There were several versions of "Try a Little Tenderness," dating all the way back to the early 1930s. Here's Ray Noble and his Orchestra, performing what sounds like theme music for sad, old-timey hobos to shuffle on down the road to:
Here's a Bing Crosby version from a few years later, most appropriate for cartoon blue jays to listen to while they help Cinderella get ready for the big ball. Later covers would also be performed by Mel Torme, Frank Sinatra and even Rod Stewart. In short, the whitest white people possible have sang this song for nearly a century.
And now for something completely different ...
Holy shit. Turns out "Try a Little Tenderness" was a lot like a Kardashian: It's only really happy with some black in it. It makes complete sense that Otis Redding would steal this song from generations of white people before him. The piece is about a poverty-stricken woman, and the only way to console her is through boning. That is not White Guy problem solving. Our pallid wangs only cause trouble. We whip 'em out and it warrants trials, injunctions and search warrants. No, boner-based healing is the exclusive realm of the black man. Which is why it took Otis Redding to truly understand this song, and he understood it so hard that it walked funny for days.
Here's Otis Redding simultaneously ruining the career and confidence of an MC forever, while also teaching a white girl how to spell "multiple orgasms."
Nine Inch Nails' "Hurt" was a song about the disillusionment, pain and depression of addiction. As little as I personally cared for or understood Mr. Reznor's music, you have to recognize and concede authenticity when you hear it. And "Hurt" was definitely authentic. It might have been a little trite and overwrought in places, but it was an accurate and unflinching document of serious, deep psychological pain ... that skinny white boys could fuck to. No matter what I'm about to say, Trent Reznor, you need to know that we all really, really appreciated that, man.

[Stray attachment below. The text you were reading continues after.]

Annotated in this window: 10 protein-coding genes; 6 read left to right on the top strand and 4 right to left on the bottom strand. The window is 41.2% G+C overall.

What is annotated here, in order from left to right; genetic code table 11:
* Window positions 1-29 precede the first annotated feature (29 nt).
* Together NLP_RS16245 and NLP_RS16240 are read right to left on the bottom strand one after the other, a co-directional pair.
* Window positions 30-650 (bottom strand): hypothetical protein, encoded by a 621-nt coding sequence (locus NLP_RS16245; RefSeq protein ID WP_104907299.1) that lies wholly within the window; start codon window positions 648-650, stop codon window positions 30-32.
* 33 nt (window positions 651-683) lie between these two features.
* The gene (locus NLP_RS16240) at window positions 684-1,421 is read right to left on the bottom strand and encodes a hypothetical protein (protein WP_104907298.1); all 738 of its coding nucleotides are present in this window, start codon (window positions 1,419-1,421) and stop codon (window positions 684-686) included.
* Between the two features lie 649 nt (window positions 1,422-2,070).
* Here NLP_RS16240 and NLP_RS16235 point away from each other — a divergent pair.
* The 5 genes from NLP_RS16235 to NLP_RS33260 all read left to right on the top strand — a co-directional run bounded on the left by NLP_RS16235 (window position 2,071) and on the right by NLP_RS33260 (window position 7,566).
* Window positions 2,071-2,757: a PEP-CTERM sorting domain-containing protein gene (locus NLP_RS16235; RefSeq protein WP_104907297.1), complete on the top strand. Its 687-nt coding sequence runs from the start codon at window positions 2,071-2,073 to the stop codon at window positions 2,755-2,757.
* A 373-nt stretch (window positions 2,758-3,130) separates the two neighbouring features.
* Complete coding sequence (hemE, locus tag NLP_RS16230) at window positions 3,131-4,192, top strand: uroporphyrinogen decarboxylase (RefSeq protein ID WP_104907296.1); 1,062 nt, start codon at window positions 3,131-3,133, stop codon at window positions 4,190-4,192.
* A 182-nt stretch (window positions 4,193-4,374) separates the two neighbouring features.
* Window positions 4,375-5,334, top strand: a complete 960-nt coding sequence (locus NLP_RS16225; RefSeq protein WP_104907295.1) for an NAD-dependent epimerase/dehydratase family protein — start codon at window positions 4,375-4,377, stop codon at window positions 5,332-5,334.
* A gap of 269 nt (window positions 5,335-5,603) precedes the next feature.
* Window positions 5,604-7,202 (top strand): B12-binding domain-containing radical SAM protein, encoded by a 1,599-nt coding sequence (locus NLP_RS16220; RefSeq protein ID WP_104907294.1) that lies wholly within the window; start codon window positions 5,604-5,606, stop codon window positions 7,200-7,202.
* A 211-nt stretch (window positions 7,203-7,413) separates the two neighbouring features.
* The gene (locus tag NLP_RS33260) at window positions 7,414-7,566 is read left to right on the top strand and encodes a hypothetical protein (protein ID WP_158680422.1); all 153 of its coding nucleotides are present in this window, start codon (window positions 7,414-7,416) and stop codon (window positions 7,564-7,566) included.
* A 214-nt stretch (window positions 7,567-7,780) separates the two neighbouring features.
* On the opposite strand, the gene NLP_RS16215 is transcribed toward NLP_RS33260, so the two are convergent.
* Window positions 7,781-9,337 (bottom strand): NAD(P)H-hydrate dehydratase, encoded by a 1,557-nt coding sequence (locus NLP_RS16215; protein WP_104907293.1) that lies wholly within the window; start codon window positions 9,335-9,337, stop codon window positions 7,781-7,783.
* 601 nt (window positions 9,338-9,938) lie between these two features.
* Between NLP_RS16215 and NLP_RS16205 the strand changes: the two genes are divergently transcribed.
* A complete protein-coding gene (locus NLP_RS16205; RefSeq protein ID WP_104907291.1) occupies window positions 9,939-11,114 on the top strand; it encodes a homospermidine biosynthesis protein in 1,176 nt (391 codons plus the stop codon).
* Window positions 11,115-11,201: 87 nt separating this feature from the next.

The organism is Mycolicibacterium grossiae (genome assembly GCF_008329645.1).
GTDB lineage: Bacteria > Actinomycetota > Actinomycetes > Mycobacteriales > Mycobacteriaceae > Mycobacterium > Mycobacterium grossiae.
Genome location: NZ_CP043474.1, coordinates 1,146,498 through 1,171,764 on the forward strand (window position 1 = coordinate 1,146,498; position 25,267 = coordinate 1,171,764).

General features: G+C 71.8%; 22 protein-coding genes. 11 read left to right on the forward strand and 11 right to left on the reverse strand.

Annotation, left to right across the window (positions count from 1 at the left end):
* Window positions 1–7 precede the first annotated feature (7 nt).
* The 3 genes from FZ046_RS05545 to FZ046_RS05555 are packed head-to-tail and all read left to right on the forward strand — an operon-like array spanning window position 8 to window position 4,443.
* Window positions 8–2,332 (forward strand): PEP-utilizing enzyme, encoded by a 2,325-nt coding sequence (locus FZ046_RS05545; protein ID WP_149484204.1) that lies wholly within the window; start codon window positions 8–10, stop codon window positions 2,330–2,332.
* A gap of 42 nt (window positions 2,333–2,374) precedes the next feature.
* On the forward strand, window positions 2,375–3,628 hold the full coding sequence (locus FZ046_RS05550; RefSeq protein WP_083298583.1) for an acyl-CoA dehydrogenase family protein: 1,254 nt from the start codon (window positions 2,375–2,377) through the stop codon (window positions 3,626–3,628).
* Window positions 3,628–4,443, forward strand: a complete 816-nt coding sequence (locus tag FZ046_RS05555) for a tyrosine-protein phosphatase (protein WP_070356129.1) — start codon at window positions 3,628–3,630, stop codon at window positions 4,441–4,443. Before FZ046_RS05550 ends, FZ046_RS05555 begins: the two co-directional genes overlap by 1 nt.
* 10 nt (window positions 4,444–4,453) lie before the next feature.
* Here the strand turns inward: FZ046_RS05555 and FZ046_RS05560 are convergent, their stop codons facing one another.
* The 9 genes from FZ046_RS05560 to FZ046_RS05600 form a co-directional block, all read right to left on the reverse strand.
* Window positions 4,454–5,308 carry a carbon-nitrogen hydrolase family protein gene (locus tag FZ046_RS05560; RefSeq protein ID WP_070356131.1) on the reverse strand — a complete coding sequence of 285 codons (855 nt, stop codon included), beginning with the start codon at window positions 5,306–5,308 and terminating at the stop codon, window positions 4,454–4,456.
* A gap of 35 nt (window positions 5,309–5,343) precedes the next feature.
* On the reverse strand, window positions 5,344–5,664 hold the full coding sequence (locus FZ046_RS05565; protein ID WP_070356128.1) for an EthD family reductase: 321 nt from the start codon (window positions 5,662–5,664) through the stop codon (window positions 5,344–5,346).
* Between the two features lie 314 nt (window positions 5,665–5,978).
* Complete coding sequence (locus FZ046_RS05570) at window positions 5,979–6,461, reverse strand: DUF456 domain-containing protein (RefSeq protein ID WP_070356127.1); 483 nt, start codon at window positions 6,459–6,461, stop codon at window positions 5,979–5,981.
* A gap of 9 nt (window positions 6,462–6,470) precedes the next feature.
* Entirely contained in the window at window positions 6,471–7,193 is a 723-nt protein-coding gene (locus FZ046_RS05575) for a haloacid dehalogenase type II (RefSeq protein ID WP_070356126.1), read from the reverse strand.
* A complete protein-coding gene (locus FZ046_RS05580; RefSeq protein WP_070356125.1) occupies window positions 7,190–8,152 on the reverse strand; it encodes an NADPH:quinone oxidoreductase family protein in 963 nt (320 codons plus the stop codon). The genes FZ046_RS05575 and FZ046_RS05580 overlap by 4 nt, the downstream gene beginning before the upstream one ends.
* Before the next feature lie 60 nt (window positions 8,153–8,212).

Ultimately, "Hurt" was about the fragile psychological state of Trent Reznor -- and wow, it probably did not help matters at all when Johnny Cash roared up on a Harley, stole that manifesto of emotional agony right out of his shaking, bleeding hands, then threw a whiskey bottle at the wall and fell asleep on top of his girlfriend. Yes, you still gave birth to that song, Trent, and we all know it wouldn't exist without you, but it very clearly loves Johnny so, so much more now. Cash's cover was a testament to a lifetime of hard living and regret, from the lips of a man who's lost nearly everything he's ever loved and is now facing down death himself. No matter how real you think shit got in your 20s, your goth/industrial problems are just never going to compare to the lifelong issues of Liquor: The Cowboy. Cash had about five decades of pain on Reznor when he first performed "Hurt"; you're just not fighting in same weight class.
It's tragic, really: You raised that music up as best you could, Trent, and sure you had your problems, but you tried your best and you really loved it. Then mom's cool new boyfriend came along with his speedboat and an autographed picture of that time he met Dolph Lundgren at the driving range and shit, man, you never stood a chance.
If you find that your neurotically chewed, black-painted fingernails are just dancing across the keyboard with rage right now, you should know this is the one entry that cannot be contested. In the words of Mr. Reznor himself:
Game. Set. Cash.
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